This week, I’m re-publishing a newsletter from the archive. I first wrote about the Pomodoro Technique 18 months ago and I still use it when I’m overwhelmed with work, so I wanted to resurface it in case it helps anyone else.
Sometimes I get so overwhelmed by the mountain of work in front of me that I feel paralysed to even begin tackling it.
I was once at a panel talk on mental health where someone mentioned the Pomodoro technique, a trendy productivity hack that efficient people supposedly swear by. I've always prided myself on being someone who's good at time management, so have resisted these sorts hacks in the past. But then I found myself so flustered with the amount of work I had to get through that I was desperate to find something to help me focus.
So I gave the Pomodoro technique a shot.
It's really straightforward: you pick a task to work on, say “transcribe interview” or “write newsletter”, then you set a timer for 25 minutes and work solely on that task. After the timer is up, you set another timer for a five-minute break. You repeat this three more times and then you take a longer break.
It totally worked for me. I started off using my phone as a timer, but then I found this browser-based one, which I preferred. I like to put my phone on do not disturb and shove it in a drawer when I’m in deep work mode and using its timer only tempts me to get sucked into to attending to the notifications on it.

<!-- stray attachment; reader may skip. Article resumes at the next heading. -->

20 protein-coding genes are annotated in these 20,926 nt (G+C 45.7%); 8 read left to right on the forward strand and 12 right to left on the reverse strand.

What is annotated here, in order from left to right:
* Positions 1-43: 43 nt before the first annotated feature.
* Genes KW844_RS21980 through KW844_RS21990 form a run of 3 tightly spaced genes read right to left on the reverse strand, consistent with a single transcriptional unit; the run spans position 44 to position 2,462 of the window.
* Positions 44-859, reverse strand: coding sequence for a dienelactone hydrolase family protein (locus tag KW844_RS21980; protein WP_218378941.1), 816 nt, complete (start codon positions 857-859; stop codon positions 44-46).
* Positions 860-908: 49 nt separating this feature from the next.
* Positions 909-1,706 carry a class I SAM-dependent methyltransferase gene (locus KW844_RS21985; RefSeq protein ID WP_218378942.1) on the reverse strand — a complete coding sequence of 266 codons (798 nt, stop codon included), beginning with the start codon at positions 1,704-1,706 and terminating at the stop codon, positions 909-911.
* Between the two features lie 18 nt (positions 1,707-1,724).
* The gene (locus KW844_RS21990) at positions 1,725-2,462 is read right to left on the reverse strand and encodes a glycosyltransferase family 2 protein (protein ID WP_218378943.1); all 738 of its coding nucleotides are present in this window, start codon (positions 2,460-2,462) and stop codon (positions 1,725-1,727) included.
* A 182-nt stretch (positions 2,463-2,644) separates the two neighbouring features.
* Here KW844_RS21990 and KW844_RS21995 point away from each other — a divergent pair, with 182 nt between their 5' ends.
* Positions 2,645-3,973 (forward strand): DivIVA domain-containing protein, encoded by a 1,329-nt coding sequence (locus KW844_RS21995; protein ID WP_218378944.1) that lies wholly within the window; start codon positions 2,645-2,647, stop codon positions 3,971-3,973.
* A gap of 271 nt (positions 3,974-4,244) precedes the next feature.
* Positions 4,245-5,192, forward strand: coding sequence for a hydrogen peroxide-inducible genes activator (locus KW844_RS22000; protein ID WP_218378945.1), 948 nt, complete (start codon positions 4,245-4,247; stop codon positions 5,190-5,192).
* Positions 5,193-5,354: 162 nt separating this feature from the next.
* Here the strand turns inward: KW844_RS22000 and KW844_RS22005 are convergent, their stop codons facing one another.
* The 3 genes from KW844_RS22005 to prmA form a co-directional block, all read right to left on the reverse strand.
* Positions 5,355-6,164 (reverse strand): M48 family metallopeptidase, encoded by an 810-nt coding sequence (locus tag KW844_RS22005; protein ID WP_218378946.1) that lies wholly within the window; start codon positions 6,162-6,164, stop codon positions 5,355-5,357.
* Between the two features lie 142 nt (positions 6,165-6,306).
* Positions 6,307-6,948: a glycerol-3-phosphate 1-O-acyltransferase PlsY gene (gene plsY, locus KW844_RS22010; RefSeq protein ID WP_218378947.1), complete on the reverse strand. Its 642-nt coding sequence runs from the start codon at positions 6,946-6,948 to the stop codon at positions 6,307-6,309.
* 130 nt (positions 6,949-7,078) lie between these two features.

I first turned to the Pomodoro technique while I was in crisis mode, but I've kept on using it since then. For me, the 25-minute bursts of focused work are the perfect length (there's a school of thought that to get the most out of the technique, you should adjust the time blocks to suit you).
I personally find the Pomodoro technique most useful for writing. When I first used it, my mind was blown by how many words I can get done in 25 minutes. On a good day, I can smash out 300 words in one 25-minute time block. When you think about it like that, hitting an 800 or even 1000-word deadline in an afternoon suddenly seems a lot more manageable. Which is really what you need from any time management tip – the feeling of regaining control over your workload.
It’s also a really effective technique when you’re struggling to just get started on something. I personally find with any writing project that the first couple of sentences are the hardest. I don’t know what it is, but I just get this low-grade anxiety before I’ve written anything and that stress, counter-intuitively, stops me from actually starting to write. I find that setting that timer and focusing solely on the task of getting something (anything!) written down speeds the whole process up and just makes it a lot less painful.
Anyway, my timer's up now.